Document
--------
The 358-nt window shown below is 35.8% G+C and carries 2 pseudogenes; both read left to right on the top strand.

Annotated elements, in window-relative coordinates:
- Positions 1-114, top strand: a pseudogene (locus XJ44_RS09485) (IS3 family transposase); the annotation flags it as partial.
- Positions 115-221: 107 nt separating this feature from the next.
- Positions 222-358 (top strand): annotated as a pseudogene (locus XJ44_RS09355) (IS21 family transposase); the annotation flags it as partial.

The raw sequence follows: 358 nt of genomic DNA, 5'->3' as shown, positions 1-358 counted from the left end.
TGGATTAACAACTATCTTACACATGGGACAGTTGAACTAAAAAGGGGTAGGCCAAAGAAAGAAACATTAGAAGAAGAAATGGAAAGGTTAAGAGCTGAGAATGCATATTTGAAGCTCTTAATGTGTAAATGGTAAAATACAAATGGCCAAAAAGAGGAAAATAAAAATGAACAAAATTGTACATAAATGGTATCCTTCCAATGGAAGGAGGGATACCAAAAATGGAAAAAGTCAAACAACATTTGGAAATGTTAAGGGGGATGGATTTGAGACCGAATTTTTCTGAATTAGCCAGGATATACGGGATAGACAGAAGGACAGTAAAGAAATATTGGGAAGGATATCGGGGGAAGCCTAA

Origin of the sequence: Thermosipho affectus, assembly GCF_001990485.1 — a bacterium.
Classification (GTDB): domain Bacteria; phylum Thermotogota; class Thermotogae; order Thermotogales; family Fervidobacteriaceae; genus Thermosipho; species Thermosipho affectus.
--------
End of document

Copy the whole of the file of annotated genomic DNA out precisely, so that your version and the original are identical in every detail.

The 358-nt window shown below is 35.8% G+C and carries 2 pseudogenes; both read left to right on the top strand.

Annotated elements, in window-relative coordinates:
- Positions 1-114, top strand: a pseudogene (locus XJ44_RS09485) (IS3 family transposase); the annotation flags it as partial.
- Positions 115-221: 107 nt separating this feature from the next.
- Positions 222-358 (top strand): annotated as a pseudogene (locus XJ44_RS09355) (IS21 family transposase); the annotation flags it as partial.

The raw sequence follows: 358 nt of genomic DNA, 5'->3' as shown, positions 1-358 counted from the left end.
TGGATTAACAACTATCTTACACATGGGACAGTTGAACTAAAAAGGGGTAGGCCAAAGAAAGAAACATTAGAAGAAGAAATGGAAAGGTTAAGAGCTGAGAATGCATATTTGAAGCTCTTAATGTGTAAATGGTAAAATACAAATGGCCAAAAAGAGGAAAATAAAAATGAACAAAATTGTACATAAATGGTATCCTTCCAATGGAAGGAGGGATACCAAAAATGGAAAAAGTCAAACAACATTTGGAAATGTTAAGGGGGATGGATTTGAGACCGAATTTTTCTGAATTAGCCAGGATATACGGGATAGACAGAAGGACAGTAAAGAAATATTGGGAAGGATATCGGGGGAAGCCTAA

Origin of the sequence: Thermosipho affectus, assembly GCF_001990485.1 — a bacterium.
Classification (GTDB): domain Bacteria; phylum Thermotogota; class Thermotogae; order Thermotogales; family Fervidobacteriaceae; genus Thermosipho; species Thermosipho affectus.